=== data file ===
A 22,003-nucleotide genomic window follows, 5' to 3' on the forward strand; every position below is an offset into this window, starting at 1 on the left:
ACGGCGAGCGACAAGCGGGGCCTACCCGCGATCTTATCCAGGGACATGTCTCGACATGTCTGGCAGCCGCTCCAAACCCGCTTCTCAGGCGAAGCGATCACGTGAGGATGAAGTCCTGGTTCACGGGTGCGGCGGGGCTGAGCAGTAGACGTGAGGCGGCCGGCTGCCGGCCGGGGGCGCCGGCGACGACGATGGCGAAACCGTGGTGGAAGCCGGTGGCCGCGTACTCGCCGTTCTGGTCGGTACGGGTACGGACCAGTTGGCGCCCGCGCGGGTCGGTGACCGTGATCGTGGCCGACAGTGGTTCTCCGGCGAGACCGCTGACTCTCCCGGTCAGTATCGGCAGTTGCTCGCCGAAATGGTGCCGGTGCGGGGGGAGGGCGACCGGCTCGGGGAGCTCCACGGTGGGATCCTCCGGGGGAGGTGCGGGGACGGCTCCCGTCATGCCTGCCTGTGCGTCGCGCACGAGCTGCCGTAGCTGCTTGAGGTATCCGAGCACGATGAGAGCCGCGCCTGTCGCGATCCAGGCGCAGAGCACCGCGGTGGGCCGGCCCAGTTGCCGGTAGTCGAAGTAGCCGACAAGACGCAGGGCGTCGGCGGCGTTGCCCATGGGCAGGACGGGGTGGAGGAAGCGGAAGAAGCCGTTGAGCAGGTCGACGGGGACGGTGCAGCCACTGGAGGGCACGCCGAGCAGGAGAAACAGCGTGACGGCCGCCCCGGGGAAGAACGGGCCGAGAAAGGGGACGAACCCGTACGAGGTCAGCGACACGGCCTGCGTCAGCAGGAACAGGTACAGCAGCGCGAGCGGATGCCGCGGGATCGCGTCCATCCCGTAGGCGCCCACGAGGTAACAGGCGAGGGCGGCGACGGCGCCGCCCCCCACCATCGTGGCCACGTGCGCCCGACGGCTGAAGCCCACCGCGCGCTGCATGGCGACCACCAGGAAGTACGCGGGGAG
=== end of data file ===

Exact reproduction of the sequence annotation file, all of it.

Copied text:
A 22,003-nucleotide genomic window follows, 5' to 3' on the forward strand; every position below is an offset into this window, starting at 1 on the left:
ACGGCGAGCGACAAGCGGGGCCTACCCGCGATCTTATCCAGGGACATGTCTCGACATGTCTGGCAGCCGCTCCAAACCCGCTTCTCAGGCGAAGCGATCACGTGAGGATGAAGTCCTGGTTCACGGGTGCGGCGGGGCTGAGCAGTAGACGTGAGGCGGCCGGCTGCCGGCCGGGGGCGCCGGCGACGACGATGGCGAAACCGTGGTGGAAGCCGGTGGCCGCGTACTCGCCGTTCTGGTCGGTACGGGTACGGACCAGTTGGCGCCCGCGCGGGTCGGTGACCGTGATCGTGGCCGACAGTGGTTCTCCGGCGAGACCGCTGACTCTCCCGGTCAGTATCGGCAGTTGCTCGCCGAAATGGTGCCGGTGCGGGGGGAGGGCGACCGGCTCGGGGAGCTCCACGGTGGGATCCTCCGGGGGAGGTGCGGGGACGGCTCCCGTCATGCCTGCCTGTGCGTCGCGCACGAGCTGCCGTAGCTGCTTGAGGTATCCGAGCACGATGAGAGCCGCGCCTGTCGCGATCCAGGCGCAGAGCACCGCGGTGGGCCGGCCCAGTTGCCGGTAGTCGAAGTAGCCGACAAGACGCAGGGCGTCGGCGGCGTTGCCCATGGGCAGGACGGGGTGGAGGAAGCGGAAGAAGCCGTTGAGCAGGTCGACGGGGACGGTGCAGCCACTGGAGGGCACGCCGAGCAGGAGAAACAGCGTGACGGCCGCCCCGGGGAAGAACGGGCCGAGAAAGGGGACGAACCCGTACGAGGTCAGCGACACGGCCTGCGTCAGCAGGAACAGGTACAGCAGCGCGAGCGGATGCCGCGGGATCGCGTCCATCCCGTAGGCGCCCACGAGGTAACAGGCGAGGGCGGCGACGGCGCCGCCCCCCACCATCGTGGCCACGTGCGCCCGACGGCTGAAGCCCACCGCGCGCTGCATGGCGACCACCAGGAAGTACGCGGGGAG